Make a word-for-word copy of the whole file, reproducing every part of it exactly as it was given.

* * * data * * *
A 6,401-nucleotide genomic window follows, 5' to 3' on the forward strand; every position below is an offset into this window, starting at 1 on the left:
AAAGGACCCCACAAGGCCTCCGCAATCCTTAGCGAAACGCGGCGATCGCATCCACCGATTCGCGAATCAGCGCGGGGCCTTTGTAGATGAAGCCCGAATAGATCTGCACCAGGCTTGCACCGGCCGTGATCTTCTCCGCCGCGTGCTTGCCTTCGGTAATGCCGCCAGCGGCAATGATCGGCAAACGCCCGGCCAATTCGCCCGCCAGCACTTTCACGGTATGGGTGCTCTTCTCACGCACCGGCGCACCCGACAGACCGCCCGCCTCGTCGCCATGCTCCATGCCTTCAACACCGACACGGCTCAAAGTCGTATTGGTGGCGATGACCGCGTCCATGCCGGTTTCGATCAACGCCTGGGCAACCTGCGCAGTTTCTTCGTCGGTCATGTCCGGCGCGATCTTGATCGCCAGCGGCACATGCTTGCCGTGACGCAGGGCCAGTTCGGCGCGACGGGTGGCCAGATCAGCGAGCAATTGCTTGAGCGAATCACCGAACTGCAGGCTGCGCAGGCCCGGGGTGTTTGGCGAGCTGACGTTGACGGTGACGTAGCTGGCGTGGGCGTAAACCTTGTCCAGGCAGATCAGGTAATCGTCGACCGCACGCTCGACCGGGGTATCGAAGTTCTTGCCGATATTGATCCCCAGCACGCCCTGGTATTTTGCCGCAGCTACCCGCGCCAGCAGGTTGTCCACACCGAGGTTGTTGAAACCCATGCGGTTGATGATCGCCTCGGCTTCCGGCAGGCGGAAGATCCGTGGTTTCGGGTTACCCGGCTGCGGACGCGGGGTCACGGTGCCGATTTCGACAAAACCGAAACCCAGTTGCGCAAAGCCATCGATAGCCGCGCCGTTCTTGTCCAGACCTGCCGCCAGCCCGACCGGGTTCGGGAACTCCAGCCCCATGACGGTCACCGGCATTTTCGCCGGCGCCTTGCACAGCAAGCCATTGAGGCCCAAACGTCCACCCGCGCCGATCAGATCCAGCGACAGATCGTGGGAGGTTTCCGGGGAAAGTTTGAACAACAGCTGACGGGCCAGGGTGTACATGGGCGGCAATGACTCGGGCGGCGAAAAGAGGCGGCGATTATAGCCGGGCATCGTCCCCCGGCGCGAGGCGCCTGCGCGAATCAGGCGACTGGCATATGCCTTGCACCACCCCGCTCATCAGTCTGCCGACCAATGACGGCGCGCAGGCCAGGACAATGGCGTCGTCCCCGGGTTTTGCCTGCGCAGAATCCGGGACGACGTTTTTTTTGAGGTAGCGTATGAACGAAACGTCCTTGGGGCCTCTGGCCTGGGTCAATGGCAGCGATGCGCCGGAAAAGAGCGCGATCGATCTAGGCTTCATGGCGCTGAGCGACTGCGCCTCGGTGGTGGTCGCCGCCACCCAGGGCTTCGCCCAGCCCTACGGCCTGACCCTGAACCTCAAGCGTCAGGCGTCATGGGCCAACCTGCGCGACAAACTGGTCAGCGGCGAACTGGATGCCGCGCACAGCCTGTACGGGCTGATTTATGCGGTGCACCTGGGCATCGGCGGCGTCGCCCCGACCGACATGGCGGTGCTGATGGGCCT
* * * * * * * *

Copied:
A 6,401-nucleotide genomic window follows, 5' to 3' on the forward strand; every position below is an offset into this window, starting at 1 on the left:
AAAGGACCCCACAAGGCCTCCGCAATCCTTAGCGAAACGCGGCGATCGCATCCACCGATTCGCGAATCAGCGCGGGGCCTTTGTAGATGAAGCCCGAATAGATCTGCACCAGGCTTGCACCGGCCGTGATCTTCTCCGCCGCGTGCTTGCCTTCGGTAATGCCGCCAGCGGCAATGATCGGCAAACGCCCGGCCAATTCGCCCGCCAGCACTTTCACGGTATGGGTGCTCTTCTCACGCACCGGCGCACCCGACAGACCGCCCGCCTCGTCGCCATGCTCCATGCCTTCAACACCGACACGGCTCAAAGTCGTATTGGTGGCGATGACCGCGTCCATGCCGGTTTCGATCAACGCCTGGGCAACCTGCGCAGTTTCTTCGTCGGTCATGTCCGGCGCGATCTTGATCGCCAGCGGCACATGCTTGCCGTGACGCAGGGCCAGTTCGGCGCGACGGGTGGCCAGATCAGCGAGCAATTGCTTGAGCGAATCACCGAACTGCAGGCTGCGCAGGCCCGGGGTGTTTGGCGAGCTGACGTTGACGGTGACGTAGCTGGCGTGGGCGTAAACCTTGTCCAGGCAGATCAGGTAATCGTCGACCGCACGCTCGACCGGGGTATCGAAGTTCTTGCCGATATTGATCCCCAGCACGCCCTGGTATTTTGCCGCAGCTACCCGCGCCAGCAGGTTGTCCACACCGAGGTTGTTGAAACCCATGCGGTTGATGATCGCCTCGGCTTCCGGCAGGCGGAAGATCCGTGGTTTCGGGTTACCCGGCTGCGGACGCGGGGTCACGGTGCCGATTTCGACAAAACCGAAACCCAGTTGCGCAAAGCCATCGATAGCCGCGCCGTTCTTGTCCAGACCTGCCGCCAGCCCGACCGGGTTCGGGAACTCCAGCCCCATGACGGTCACCGGCATTTTCGCCGGCGCCTTGCACAGCAAGCCATTGAGGCCCAAACGTCCACCCGCGCCGATCAGATCCAGCGACAGATCGTGGGAGGTTTCCGGGGAAAGTTTGAACAACAGCTGACGGGCCAGGGTGTACATGGGCGGCAATGACTCGGGCGGCGAAAAGAGGCGGCGATTATAGCCGGGCATCGTCCCCCGGCGCGAGGCGCCTGCGCGAATCAGGCGACTGGCATATGCCTTGCACCACCCCGCTCATCAGTCTGCCGACCAATGACGGCGCGCAGGCCAGGACAATGGCGTCGTCCCCGGGTTTTGCCTGCGCAGAATCCGGGACGACGTTTTTTTTGAGGTAGCGTATGAACGAAACGTCCTTGGGGCCTCTGGCCTGGGTCAATGGCAGCGATGCGCCGGAAAAGAGCGCGATCGATCTAGGCTTCATGGCGCTGAGCGACTGCGCCTCGGTGGTGGTCGCCGCCACCCAGGGCTTCGCCCAGCCCTACGGCCTGACCCTGAACCTCAAGCGTCAGGCGTCATGGGCCAACCTGCGCGACAAACTGGTCAGCGGCGAACTGGATGCCGCGCACAGCCTGTACGGGCTGATTTATGCGGTGCACCTGGGCATCGGCGGCGTCGCCCCGACCGACATGGCGGTGCTGATGGGCCT